• Training. Work backwards from a fictional incident. Who will you look to for leadership and specific actions? Set up training sessions and materials to prepare all personnel and coordinate with local law enforcement as frequently as possible– see section on practice below.
  • Potential liability. No matter what policies are put in place, ensure your organization is following laws and best practices to optimize your legal position in the event of violence. Mention specific potential behaviors in your policies to support your legal right to discipline employees.
  • Risk identification. Background checks (where allowed) and social media monitoring can help identify those who may show signs of potential violence or who could become victims. Understand what you can and can’t do, so that you not only avoid legal issues but preserve the dignity and rights of employees and others.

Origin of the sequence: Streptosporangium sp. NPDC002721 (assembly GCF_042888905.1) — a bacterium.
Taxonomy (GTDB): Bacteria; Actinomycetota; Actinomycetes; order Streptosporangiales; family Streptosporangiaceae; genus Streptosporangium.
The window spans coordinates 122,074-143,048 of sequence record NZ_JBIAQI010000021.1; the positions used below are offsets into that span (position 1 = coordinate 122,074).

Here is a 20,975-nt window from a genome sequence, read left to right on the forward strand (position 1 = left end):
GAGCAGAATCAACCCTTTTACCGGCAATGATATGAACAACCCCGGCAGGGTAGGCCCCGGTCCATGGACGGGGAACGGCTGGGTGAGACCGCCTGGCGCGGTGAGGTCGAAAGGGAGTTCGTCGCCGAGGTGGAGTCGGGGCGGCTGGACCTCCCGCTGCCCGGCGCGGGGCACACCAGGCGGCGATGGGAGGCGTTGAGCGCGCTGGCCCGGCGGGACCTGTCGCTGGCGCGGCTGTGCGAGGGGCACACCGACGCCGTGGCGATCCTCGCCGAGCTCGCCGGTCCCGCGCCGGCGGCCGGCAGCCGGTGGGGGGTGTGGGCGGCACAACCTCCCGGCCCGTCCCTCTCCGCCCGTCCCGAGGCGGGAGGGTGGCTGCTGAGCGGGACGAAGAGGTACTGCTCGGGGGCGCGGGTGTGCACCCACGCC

• Zero tolerance. It’s important to state that you have a zero tolerance rule as well as what that means in terms of consequences. Include a formal weapons ban where allowed by law.
  • Technology. Official workplace violence policies should mention tools you may have in place to help monitor workers and others, limit access, record incidents and other considerations. Include regular maintenance to ensure reliability.
  • Hiring and firing. In addition to following the law, write in procedures that show respect and concern for employees and others to document your care. Always be consistent in the way you treat employees to avoid perceived discrimination.
  • Awareness. Be sure to really drive home the “if you see something say something” mantra. Ensure you have signage located in prominent areas. Make sure your employees are aware that all reports submitted are anonymous. Ensure all codes and signage are simple and can be universally understood. Engage your staff in monthly meetings, have regular check-ins, and one-on-ones. State labor websites often include sample workplace violence policies and plans (e.g., Washington state: https://www.lni.wa.gov/Safety/Topics/AtoZ/WPV/rules.asp).